Chapter 1 Overview of Approaches to Value Rooks

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Unformatted text preview: 10/04/11 10/04/11 Chapter 1 - Approaches to Value 1 Important Words Important Appraisal Appraisal Report Replacement Cost Assumptions Restricted Use Appraisal Lot and Block System Metes and Bounds Cost Approach Comparable Approach Contract Rents Effective Date of the Effective Appraisal Appraisal 10/04/11 Intended User Land Reproduction Cost Limiting Conditions Comparable Sale Rectangular Survey Report Income App Depreciation Market Rents Market Rents Chapter 1 ­ Approaches to Value 2 Important Words ~ 2 Important Report Self-Contained Appraisal Letter Report Final Estimate of Value General Data Real Property Personal Property Subject Property Planned Unit Development Planned Highest and Best Use 10/04/11 Narrative Appraisal Report Summary Appraisal Report Oral Report Site (situs) Site (situs) Specific Data Real Estate (The Dirt) Real (The Fractional Interests Plottage Gross Monthly Rent Gross Multiplier (GMRM) ((GRM)) ((GRM)) Chapter 1 ­ Approaches to Value 3 Important Words ~ 3 Important Highest and Best Use Hypothetical Conditions Improvements 10/04/11 URAR Report Reconciliation Chapter 1 ­ Approaches to Value 4 Introduction to Appraisal & Value Importance of the Appraiser Provide an opinion of value to aid the client to make Provide decision. decision. How much of a loan should the lender make? How much to list the property for. How much insurance will be needed. Estate purposes. Tax purposes. Government acquisition in eminent domain. 10/04/11 10/04/11 Chapter 1 ­ Approaches to Value 5 Introduction to Appraisal & Value ~ 2 Originally real estate brokers established values Originally for banks and other lenders. There is a basic conflict of interest when a broker is representing the buyer or the seller or both of them. the Brokers who are Real Estate Appraisers should Brokers not act as both in a transaction. not Because of these initial conflicts brokerage and Because appraisal gradually separated into distinctly different fields. different 10/04/11 10/04/11 Chapter 1 ­ Approaches to Value 6 What Appraisers Have to Sell Appraisers have the following to sell to a client: a. b. c. d. e. 10/04/11 10/04/11 Knowledge Experience Integrity Objectivity Uncompromised willingness to do the work on a Uncompromised timely basis for a mutually agreed upon fee. timely (A.E.I.O.U.) Chapter 1 ­ Approaches to Value 7 Adequate Knowledge The appraiser should have had a good general The education. education. Currently each state outlines the requirements Currently for acceptance for licensing and certification. This amounts to the appraiser having taken certain educational courses, certain experience, a standard of ethics, and an ability to report accurately. accurately. 10/04/11 10/04/11 Chapter 1 ­ Approaches to Value 8 Experience It is felt that experience will qualify most It individuals to do quality work in a given field. Another idiom today is that more education, more degrees is a suitable substitute for experience. experience. Finally, the prevailing mentality today is that a Finally, certain education is necessary but with adequate actual experience. 10/04/11 10/04/11 Chapter 1 ­ Approaches to Value 9 Integrity References and recommendations are the most References common method of determining whether or not any individual has integrity. not The states, and the federal government attempt The to establish the integrity of an individual. to Finally, it is strongly felt today that education Finally, will help improve ethics, and integrity. will 10/04/11 10/04/11 Chapter 1 ­ Approaches to Value 10 Objectivity Appraisers sign the “Statement of Limiting Appraisers Conditions” which includes a statement that states that the appraiser has no present or future interest in the subject property. the Objectivity is very difficult for some people. With Objectivity others it is less of a problem. Some individuals feel that whatever it is that they have done would best qualify an individual for any endeavor, other people are truly, almost naturally more objective. are Perhaps objectivity is really a matter of self Perhaps confidence and honesty. confidence 10/04/11 10/04/11 Chapter 1 ­ Approaches to Value 11 Willingness to do Work on a Timely Willingness Basis for a Mutually Agreed Upon Fee Basis It is critical that the appraiser is capable of It allocating their time, and their completion of accepted assignments in a timely fashion. accepted It should remain obvious that acceptance of an It assignment should preclude the person who accepted the assignment has the time, and is capable of performing the work in an agreed upon time. upon 10/04/11 10/04/11 Chapter 1 ­ Approaches to Value 12 The Appraisal Process 1. Define the Problem 2. Plan the Appraisal 3. Collect and Analyze the Data General Data Comparable Property Data Subject Property Data Highest & Best Use Analysis Land Value Analysis 4. Apply the Value Approaches Sales Comparison Approach Cost Approach Income Approach 5. Arrive at a Value Conclusion 6. Report the Value Conclusion 10/04/11 10/04/11 Chapter 1 ­ Approaches to Value 13 1. Define the Problem The first step in any appraisal is to Define The Problem. There are 7 steps in this definition of the problem. Identification of: The client and other intended users. 2. The intended use of the appraiser’s opinions and The conclusions. conclusions. 3. The type and definition of value. 4. The Effective date of the appraiser’s opinions and The conclusions. conclusions. 5. The Characteristics of the property. 6. Any extraordinary assumptions necessary in the assignment. 10/04/11 Any hypothetical conditions necessary in the assignment. 14 10/04/11 Chapter 1 ­ Approaches to Value 7. 1. 1.The Client & Other Users 1. The client and other intended users. The identification of the client and other intended users helps limit The who you might be liable to. who For example you might be doing a letter report for a builder For concerning a “Future Market Value” helping him determine the profitability of a project. Another reader could conclude that this is a general value for the entire area and subsequently purchase a property, ultimately suffering a loss. Would that person then, try and hold you accountable for their loss? person The identification of the client (the person who ordered the The appraisal normally) and other intended users should restrict the appraisal use of the appraisal to people who understand what you are trying to submit in any conclusions. trying 10/04/11 10/04/11 Chapter 1 ­ Approaches to Value 15 2. The intended use of Opinions and Conclusions 1.The intended use of the appraiser’s opinions and conclusions. What are you doing the appraisal for? What kind of value are you What trying to conclude. trying Usually the value we seek is “Market Value” for the purpose of a Usually lender who is going to make a loan. lender We could be looking for “Condemnation Value” in an eminent We domain proceeding by the city, county, or state. domain Sometimes we do an appraisal for a property settlement in a Sometimes divorce. Here the attorney normally wants equity value. divorce. An appraisal for “Equity Value” when a couple is trying to position An a “Living Trust” and their allocation of property. “Living 10/04/11 10/04/11 Chapter 1 ­ Approaches to Value 16 3.The type and Definition of Value 1. The type and definition of value. We are required to state the Type of Value we are seeking We and give a definition of that value. and In most appraisals the definition of “Market Value” is In included in the report. included The value sought could be for Tax Purposes in depreciation The schedules for investors. We would need to state that that was the reason for the appraisal and why it was important to separate the improvements and the land. separate 10/04/11 10/04/11 Chapter 1 ­ Approaches to Value 17 4. Effective date of Opinions and Conclusions 1. The Effective date of the appraiser’s opinions and The conclusions. conclusions. The Effective Date is normally the date of inspection. The date The that you saw and inspected the property. The value of the property on, then give a date, then state the value. That way someone would not be able to rely on the value next year, or last year. value Sometimes we do an appraisal in the past. In that case the date of Sometimes inspection would not be the Effective Date of the appraisal. This could be the case in a probate. The original owner died 14 years ago and the family didn’t know they had to do a probate to establish value. probate 10/04/11 10/04/11 Chapter 1 ­ Approaches to Value 18 5. The Characteristics of The Property. 1.The Characteristics of the property. Every appraisal must have a legal description of the property. Additionally every appraisal must have an accurate description Additionally of the real estate (site) and any improvements (buildings). If (site) there is any personal property included in the sale it must be included in the report. Carpets, drapes, washer and dryer. included Real estate is owned by what we call the “Bundle of Rights” or Real your right to use certain benefits of the property, not simply the site and improvements but your right to use the benefits associated with this bundle of rights. associated 10/04/11 10/04/11 Chapter 1 ­ Approaches to Value 19 Real Property “Bundle of Rights Theory” Real property ownership involves the following Real rights. The government keeps some rights. rights. Possess Will Use Sell Enjoy Do nothing at all Encumber 10/04/11 10/04/11 Chapter 1 ­ Approaches to Value 20 6. Any Necessary Extraordinary Assumptions 6. Any extraordinary assumptions necessary in the assignment. 10/04/11 10/04/11 Chapter 1 ­ Approaches to Value 21 Extraordinary Assumptions Any extraordinary assumptions necessary in the Any assignment. assignment. Extraordinary assumptions presume as fact otherwise uncertain Extraordinary information about physical, legal, or economic characteristics of the subject property; or about conditions external to the property, such as market conditions or trends; or about the integrity of data used in the analysis. data 10/04/11 10/04/11 Chapter 1 ­ Approaches to Value 22 6. Any Necessary Extraordinary Assumptions Sample language that could be used to describe Sample an an Extraordinary Assumption in a report. Sample Language #1 “The property owner indicates that the home has The a total of 2,400 square feet. Based on the location of the home on the site, the landscaping and the configuration of the second floor, the appraiser was unable to measure the exterior of 10/04/11 10/04/11 Chapter 1 ­ Approaches to Value 23 7. Necessary Hypothetical Conditions 1. Any hypothetical conditions necessary in the Any assignment. assignment. Sample Language – The subject property is outside but adjacent to a municipality that identifies the subject property as suitable for low density residential development upon annexation. Discussions with the municipal planning department indicate that annexation is available upon request by the property owner. The analysis associated with this assignment is based on the assumption that the property is annexed into the municipality and zoned for low density residential development. 10/04/11 10/04/11 Chapter 1 ­ Approaches to Value 24 7. Necessary Hypothetical Conditions 1. Any hypothetical conditions necessary in the Any assignment. assignment. 10/04/11 10/04/11 A Hypothetical Condition is something that Hypothetical could be but isn’t as the appraiser writes their report. report. The appraiser is asked to develop an The appraisal on the subject property as it is now, a vacant lot. vacant The appraiser is asked to estimate a value if The the lot had a finished four-plex built on it. the Chapter 1 ­ Approaches to Value 25 2. Plan the Appraisal This 2nd Step, Plan the Appraisal includes determining the “Scope of the Work”, usually with the client. Then you plan the appraisal. Your text includes six helpful steps in this planning. steps 1.Decide which data is needed 2.Identify the sources of the needed data. 3.Determine what personnel are needed. 4.Make a time schedule. 5.Make a flow chart. 6.Present a fee proposal, agree upon a fee, sign a contract. 10/04/11 10/04/11 Chapter 1 ­ Approaches to Value 26 Types of Data There are two basic types of Data: 1. General Data General data has to do with the current economic General market, real estate market and location of the subject property. General Data could be used for other properties in the area. properties 2. Specific Data Specific data is about the site and the improvement that you Specific are working on. It will pertain only to that property. are 10/04/11 10/04/11 Chapter 1 ­ Approaches to Value 27 2. Plan the Appraisal General Data Local Economy Income of Owners Future Plans Future Economic Contributions Building Codes 10/04/11 10/04/11 Subject Property Data Comparable Property Data Description of Improvements Location in Comparison to subject Number of Bedrooms Number of Bedrooms Number of Baths Number of Baths Stories Size in Comparison Square feet in subject Condition in Garage – attached – detached Comparison Chapter 1 ­ Approaches to Value 28 Data Sources The appraiser will have a sizable amount of The data for any area that they have done repetitive appraisals in. appraisals Other data sources include the Multiple Listing Other Services. The County Recorders Office. Title Companies. Companies. Some appraisers subscribe to data services. Some They simply type in some basic information and suitable comparables are downloaded. and 10/04/11 10/04/11 Chapter 1 ­ Approaches to Value 29 Personnel Needed Will you need other secretaries or appraisers to Will assist you with the appraisal? assist Will you need another body when you are at Will the site? the Can someone in the office gather the data Can necessary for the report? necessary Can someone else in the office arrange the Can time for you arrival? time 10/04/11 10/04/11 Chapter 1 ­ Approaches to Value 30 Personnel Needed Depending on the size of the office and the Depending volume of work the personnel that is or might be available is limited. available Some offices have one person who will make a Some time schedule for you, with comparables, and you simply arrive in a timely fashion. you Usually when we are in the field appraising Usually single family homes we will do four homes in a day. day. 10/04/11 10/04/11 Chapter 1 ­ Approaches to Value 31 Time Schedule You will want a time schedule on a daily basis. You This is particularly true when you are doing field work. What time will you leave? What time will you get to the first appraisal. If you are ahead of schedule, behind schedule, do you have the telephone number of the next client whose property you are appraising. whose How are you going to get into the property? 10/04/11 10/04/11 Chapter 1 ­ Approaches to Value 32 Time Schedule IF you get into the field and some or all of the IF comparables are unsuitable for the appraisal. How will you get other comparables while you are there? Will you have to go back? What if you had to trade cars and you don’t have your tools with you. tools Better than half of appraisals are delivered late. Better Once you get the field information and all the data, how long until you finish the report? data, 10/04/11 10/04/11 Chapter 1 ­ Approaches to Value 33 Flow Chart If you have a heavy workload you will want a If flow chart. flow Flow charts are many and varied. Depending on Flow your workload you will need to use a flow chart of some kind so you will know where you are and when appraisals in progress will be finished. and I prefer a visual flow chart, as in a white board prefer on a wall where I can see from my desk or worktable what I have on my agenda. worktable 10/04/11 10/04/11 Chapter 1 ­ Approaches to Value 34 Fee Proposal & Contract You will finally have to tell the potential client You what your fee for the assignment is going to be. what Once they accept that, rather than a contract, the Once fax or email you an intent for work. fax You can then begin your work. In California it You is rate that we ever sign a contract. The fax or email is a letter directing us to do the work. email 10/04/11 10/04/11 Chapter 1 ­ Approaches to Value 35 Data Analysis Data analysis is simply the analyzing of the data Data that you have gathered or anticipate gathering. that You are going to gather, or maybe already have You gathered data that is pertinent to your appraisal. gathered You need to ascertain how that data that you You plan on using relates to the subject property. plan The appraisal must include a highest and best The use anlysis of the property as well. use 10/04/11 10/04/11 Chapter 1 ­ Approaches to Value 36 Market Analysis The market analysis amounts to the type of property The you are trying to appraise. you With single family homes, which will be 99.99% of With your work you will still apply all of the steps. your The following slide has a 6 step process that was The outlined by the institute in a book “The Appraisal of outlined Real Estate” 12th edition. Real In your real appraisal work you won’t be aware that you are using these steps, but you are, and they are worth looking at. 10/04/11 10/04/11 Chapter 1 ­ Approaches to Value 37 Six Step Outline for Market Analysis 1. 2. 3. 3. 4. 5. 6. Property productivity analysis Market delineation Market Demand analysis Competitive supply and demand analysis Supply and demand study Capture estimation 10/04/11 10/04/11 Chapter 1 ­ Approaches to Value 38 Property Productivity Analysis Which features of the subject property define the Which productive capabilities and potential uses of the property. property. These attributes can be physical, legal, or These locational. locational. All are the basis for selecting comparable All properties. properties. 10/04/11 10/04/11 Chapter 1 ­ Approaches to Value 39 Market Delineation Once you have determined the uses of the Once subject property you can identify a market, or markets for that property. markets What you are doing is separating the subject What property from a larger market according to its probable use. probable A single family home in a single family single neighborhood all zoned Residential 1 (R-1). neighborhood This won’t be a shopping center. 10/04/11 10/04/11 Chapter 1 ­ Approaches to Value 40 Demand Analysis and Forecast You must consider existing and anticipated You demand. You study population and employment data to analyze and forecast the demand. data The scope of work required by the assignment The will dictate to what extent demand variables must be investigated. must A regional mall would involve one demand regional study, a single family home would be another thing. thing. 10/04/11 10/04/11 Chapter 1 ­ Approaches to Value 41 Competitive Supply Analysis and Forecast Here you will determine what is currently on the Here market as competition for your subject property. market This is normally done from the information that This you have gotten from the local Multiple Listing Service. Knowing then what is in competition with your property, and trying to determine the probable time before that supply is exhausted. time 10/04/11 10/04/11 Chapter 1 ­ Approaches to Value 42 Supply and Demand Study You will examine the interaction of supply and You demand to determine if demand exists. You can estimate the length of time, the exposure to the market, before the property would sell. market, How much of what you are appraising is being How built right now, are there proposals and permits that have been applied for to construct similar property in the neighborhood or affective area of your subject? your 10/04/11 10/04/11 Chapter 1 ­ Approaches to Value 43 Capture Estimation How much of the market will your subject command, How capture? You will compare the amenities of your subject property and other properties being offered and determine what price you can achieve to attract enough demand to justify the price you have indicated. demand If four homes in the indicated price area are available If but all four look like they will sell before the subject because they are more desirable, then the subject will command a lower price command When will the subject sell and for how much. 10/04/11 10/04/11 Chapter 1 ­ Approaches to Value 44 Capture Estimation 2 This information generated through this Market This Analysis is important for all three of the approaches to value. value. Cost Approach – it provides the basis for depreciation, Cost physical deterioration and functional and external obsolescence. obsolescence. Income Capitalization Approach – this study provides Income the basis for rents, vacancies, expenses of operation. the Sales Comparison Approach – this study provide the Sales comparables that help determine the value. comparables 10/04/11 10/04/11 Chapter 1 ­ Approaches to Value 45 Highest & Best Use Analysis Two highest and best use analyses are made; Highest and best use as vacant. Highest and best use as improved. Four tests have to be met before any highest and Four best use can be considered. best If a proposed use fails to meet any of the four If tests it is discarded. tests Finally, there will be a highest and best use. 10/04/11 10/04/11 Chapter 1 ­ Approaches to Value 46 Four Tests for Highest and Best Use The 4 Tests for Highest and Best Use are: 1. 2. 3. 4. 10/04/11 10/04/11 Physically possible. Legally permissible. Financially feasible. Maximally productive. Chapter 1 ­ Approaches to Value 47 Physically Possible The proposed use has to be possible. If you The propose a 12 story hotel for a site that is zoned for that your good. You wouldn’t propose a 12 story hotel for construction of a single family home located among other single family homes. home If it is not physically possible, it can’t be done, If so it is not even considered. so 10/04/11 10/04/11 Chapter 1 ­ Approaches to Value 48 Legally Permissible The proposal must be legal. Is it legally The permitted? Is the Zoning right for you proposal? What about environmental studies? Are there prohibitive Private Restrictions? Are Easements can restrict the use of a site. Height restrictions. Will the city, county or state allow what you are Will proposing? proposing? 10/04/11 10/04/11 Chapter 1 ­ Approaches to Value 49 Financially Feasible The proposed use must be financially feasible if The it is to compete with other uses. If you plan on building a 200 unit apartment building in Death Valley, California it isn’t likely you’ll ever fill it with tenants. If you don’t have rents coming in it won’t be profitable. rents If it isn’t profitable then it isn’t financially If feasible. feasible. 10/04/11 10/04/11 Chapter 1 ­ Approaches to Value 50 Maximally Productive The proposed project should give the maximum The financial return that would be possible. financial Even though the property is being used as a home, if Even it is an R-3 or R-4 lot on which you could build a 6 unit apartment building,. unit The value as a home is $500,000 but the value of The the 6 unit would be $1,200,000 and cost $500,000 to build, then the highest and best use would be the 6 units even though it will remain a single family dwelling. dwelling. 10/04/11 10/04/11 Chapter 1 ­ Approaches to Value 51 Highest and Best Use As Vacant 10/04/11 10/04/11 Chapter 1 ­ Approaches to Value 52 Highest and Best Use As Improved 10/04/11 10/04/11 Chapter 1 ­ Approaches to Value 53 4. Apply the Value Approaches Sales Comparison Approach 10/04/11 10/04/11 Cost Approach Chapter 1 ­ Approaches to Value Income Approach 54 10/04/11 10/04/11 Chapter 1 ­ Approaches to Value 55 6. Report the Value Conclusion 10/04/11 10/04/11 Chapter 1 ­ Approaches to Value 56 10/04/11 10/04/11 Chapter 1 ­ Approaches to Value 57 10/04/11 10/04/11 Chapter 1 ­ Approaches to Value 58 10/04/11 10/04/11 Chapter 1 ­ Approaches to Value 59 10/04/11 10/04/11 Chapter 1 ­ Approaches to Value 60 10/04/11 10/04/11 Chapter 1 ­ Approaches to Value 61 10/04/11 10/04/11 Chapter 1 ­ Approaches to Value 62 10/04/11 10/04/11 Chapter 1 ­ Approaches to Value 63 10/04/11 10/04/11 Chapter 1 ­ Approaches to Value 64 10/04/11 10/04/11 Chapter 1 ­ Approaches to Value 65 10/04/11 10/04/11 Chapter 1 ­ Approaches to Value 66 10/04/11 10/04/11 Chapter 1 ­ Approaches to Value 67 10/04/11 10/04/11 Chapter 1 ­ Approaches to Value 68 10/04/11 10/04/11 Chapter 1 ­ Approaches to Value 69 10/04/11 10/04/11 Chapter 1 ­ Approaches to Value 70 10/04/11 10/04/11 Chapter 1 ­ Approaches to Value 71 10/04/11 10/04/11 Chapter 1 ­ Approaches to Value 72 10/04/11 10/04/11 Chapter 1 ­ Approaches to Value 73 10/04/11 10/04/11 Chapter 1 ­ Approaches to Value 74 10/04/11 10/04/11 Chapter 1 ­ Approaches to Value 75 10/04/11 10/04/11 Chapter 1 ­ Approaches to Value 76 10/04/11 10/04/11 Chapter 1 ­ Approaches to Value 77 1. Step #1 of the appraisal process 1. is: is: To collect the data. b. Apply the sales comparison approach. c. Define the problem to be solved. d. None of the above. Page 1 - 4 a. 10/04/11 10/04/11 Chapter 1 ­ Approaches to Value 78 2. The most common type of The value estimated by the appraiser is: is: Foreclosure value. b. Insurable value. c. Purchase value. d. Market value. a. Page 1 - 4 10/04/11 10/04/11 Chapter 1 ­ Approaches to Value 79 3. Which of the following Which methods of identifying a property would be most accurate? accurate? a. c. c. c. d. 10/04/11 10/04/11 Mailing address Lot number Lot Survey Subdivision name Page 1 - 5 Chapter 1 ­ Approaches to Value 80 4. The client has input but the The appraiser must determine: appraiser The scope of the work to be done b. The value estimate reported. c. Which comparable sales to use. d. All of the above a. Page 1 - 6 10/04/11 10/04/11 Chapter 1 ­ Approaches to Value 81 5. Market analysis includes: a. b. c. d. demand analysis and forecast. property productivity analysis market delineation. all of the above. Page 1 - 11 10/04/11 10/04/11 Chapter 1 ­ Approaches to Value 82 6. The highest and best use is: 6. Suitable for a very steep lot. b. Maximally productive. c. Market delineation. d. All of the above. a. Page 1 - 12 10/04/11 Chapter 1 ­ Approaches to Value 83 7. Reasons to do a highest and Reasons best use is: best To identify comparable sites. b. To identify the owner’s tastes. c. Botha. And b. d. Neither a. nor b. a. Page 1 - 13 10/04/11 10/04/11 Chapter 1 ­ Approaches to Value 84 8. The cost approach is most The applicable when: applicable a. b. c. d. The value of the property is low. the improvements are quite old. the improvements are new. None of the above. Page 1 - 14 10/04/11 10/04/11 Chapter 1 ­ Approaches to Value 85 9. When estimating the value of a rental When property by the income capitalization property approach, the appraiser must: a. b. c. d. Multiply the cost by a cost factor. Divide by the vacancy rate. Estimate and apply a market rent in their Estimate calculations. calculations. Use the contract rent in their calculations. Page 1 - 18 10/04/11 10/04/11 Chapter 1 ­ Approaches to Value 86 10. The final value estimate should The be: be: Rounded to reflect accuracy. b. Negotiated with the client. c. Based on the appraiser’s instincts. d. Rounded to the nearest dollar. a. Page 1 - 19 10/04/11 10/04/11 Chapter 1 ­ Approaches to Value 87 11. Which of the following are Which NOT acceptable types of appraisal reports? appraisal Verbal. b. Short form narrative. c. Form appraisal. d. Scope of work contract. a. Page 1 - 19 10/04/11 10/04/11 Chapter 1 ­ Approaches to Value 88 12. Most single-family appraisal Most reports are: reports Verbal. b. Short form narrative. c. Form appraisals d. Scope of work contracts. a. Page 1 - 20 10/04/11 10/04/11 Chapter 1 ­ Approaches to Value 89 10/04/11 10/04/11 Chapter 1 ­ Approaches to Value 90 ...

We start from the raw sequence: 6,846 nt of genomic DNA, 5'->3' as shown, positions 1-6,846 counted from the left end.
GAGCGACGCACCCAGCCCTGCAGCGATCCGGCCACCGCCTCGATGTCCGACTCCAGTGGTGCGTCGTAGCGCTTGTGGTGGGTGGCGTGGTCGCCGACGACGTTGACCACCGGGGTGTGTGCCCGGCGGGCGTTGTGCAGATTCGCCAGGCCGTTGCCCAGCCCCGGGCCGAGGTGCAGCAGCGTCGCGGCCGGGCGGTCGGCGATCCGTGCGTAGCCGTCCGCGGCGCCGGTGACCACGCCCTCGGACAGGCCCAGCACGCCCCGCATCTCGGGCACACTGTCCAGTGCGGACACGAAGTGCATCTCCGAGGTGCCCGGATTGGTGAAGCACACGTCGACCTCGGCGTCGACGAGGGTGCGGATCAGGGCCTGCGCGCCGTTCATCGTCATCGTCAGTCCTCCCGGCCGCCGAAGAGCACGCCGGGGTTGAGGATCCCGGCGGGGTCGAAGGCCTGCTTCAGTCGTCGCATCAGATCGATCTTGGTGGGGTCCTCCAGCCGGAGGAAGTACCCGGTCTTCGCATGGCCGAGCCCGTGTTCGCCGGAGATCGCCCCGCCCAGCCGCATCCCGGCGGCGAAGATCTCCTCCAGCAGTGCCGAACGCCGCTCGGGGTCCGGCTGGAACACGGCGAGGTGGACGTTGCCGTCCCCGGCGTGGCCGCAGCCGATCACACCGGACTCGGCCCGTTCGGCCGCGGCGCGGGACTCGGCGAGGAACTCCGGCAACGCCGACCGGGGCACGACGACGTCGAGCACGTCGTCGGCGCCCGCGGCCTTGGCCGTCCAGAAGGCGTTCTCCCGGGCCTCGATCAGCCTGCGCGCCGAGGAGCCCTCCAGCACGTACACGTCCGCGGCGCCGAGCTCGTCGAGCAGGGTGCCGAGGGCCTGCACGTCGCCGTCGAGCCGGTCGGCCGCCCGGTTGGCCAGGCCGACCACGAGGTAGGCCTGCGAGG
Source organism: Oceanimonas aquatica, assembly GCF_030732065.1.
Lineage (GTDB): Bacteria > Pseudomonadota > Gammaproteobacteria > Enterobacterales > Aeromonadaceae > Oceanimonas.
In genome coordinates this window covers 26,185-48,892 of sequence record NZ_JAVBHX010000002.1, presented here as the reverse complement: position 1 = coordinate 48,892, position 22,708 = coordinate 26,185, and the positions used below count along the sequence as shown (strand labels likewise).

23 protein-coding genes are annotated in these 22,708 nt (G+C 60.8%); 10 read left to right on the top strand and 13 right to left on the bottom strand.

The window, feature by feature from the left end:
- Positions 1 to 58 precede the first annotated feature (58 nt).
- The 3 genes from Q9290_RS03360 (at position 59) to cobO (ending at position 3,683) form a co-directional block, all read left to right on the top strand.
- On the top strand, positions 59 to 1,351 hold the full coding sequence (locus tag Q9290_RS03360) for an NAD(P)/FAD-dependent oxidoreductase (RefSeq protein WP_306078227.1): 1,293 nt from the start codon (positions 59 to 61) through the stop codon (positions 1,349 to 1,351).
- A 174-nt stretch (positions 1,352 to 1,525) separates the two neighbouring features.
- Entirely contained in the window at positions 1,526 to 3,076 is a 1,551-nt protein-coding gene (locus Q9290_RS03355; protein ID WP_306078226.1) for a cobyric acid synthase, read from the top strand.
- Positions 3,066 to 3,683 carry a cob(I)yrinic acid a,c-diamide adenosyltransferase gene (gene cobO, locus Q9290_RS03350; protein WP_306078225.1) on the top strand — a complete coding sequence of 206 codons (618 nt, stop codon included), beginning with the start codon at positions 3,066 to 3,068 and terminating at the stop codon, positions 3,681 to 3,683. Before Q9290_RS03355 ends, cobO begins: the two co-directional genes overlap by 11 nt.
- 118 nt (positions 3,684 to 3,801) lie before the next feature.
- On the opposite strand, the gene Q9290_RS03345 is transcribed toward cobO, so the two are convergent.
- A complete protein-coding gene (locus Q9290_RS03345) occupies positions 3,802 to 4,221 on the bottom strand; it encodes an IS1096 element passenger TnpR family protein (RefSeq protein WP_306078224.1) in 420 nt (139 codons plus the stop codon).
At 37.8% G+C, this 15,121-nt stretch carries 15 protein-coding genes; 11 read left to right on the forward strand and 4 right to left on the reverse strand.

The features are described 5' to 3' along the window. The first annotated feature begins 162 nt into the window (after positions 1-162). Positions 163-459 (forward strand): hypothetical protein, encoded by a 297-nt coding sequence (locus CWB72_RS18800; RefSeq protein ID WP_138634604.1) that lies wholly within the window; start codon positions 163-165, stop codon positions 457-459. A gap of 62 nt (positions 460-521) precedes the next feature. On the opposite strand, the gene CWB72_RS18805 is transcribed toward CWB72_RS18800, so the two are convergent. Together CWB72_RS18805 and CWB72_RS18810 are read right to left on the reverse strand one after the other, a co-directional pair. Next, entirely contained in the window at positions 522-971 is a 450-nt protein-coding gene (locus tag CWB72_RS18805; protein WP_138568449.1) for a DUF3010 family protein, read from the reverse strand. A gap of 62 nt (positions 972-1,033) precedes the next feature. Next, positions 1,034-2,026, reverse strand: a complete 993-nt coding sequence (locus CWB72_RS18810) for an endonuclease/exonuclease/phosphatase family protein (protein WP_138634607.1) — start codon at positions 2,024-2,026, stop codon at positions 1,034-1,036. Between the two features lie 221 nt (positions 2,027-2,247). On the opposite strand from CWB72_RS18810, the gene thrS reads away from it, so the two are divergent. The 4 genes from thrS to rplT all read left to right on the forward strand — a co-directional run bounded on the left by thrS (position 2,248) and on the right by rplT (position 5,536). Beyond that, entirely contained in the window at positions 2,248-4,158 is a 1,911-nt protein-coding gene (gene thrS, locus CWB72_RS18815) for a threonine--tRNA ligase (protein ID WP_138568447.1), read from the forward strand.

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This note was uploaded on 10/04/2011 for the course REAL ESTAT 40 taught by Professor Robertrooks during the Winter '08 term at El Camino.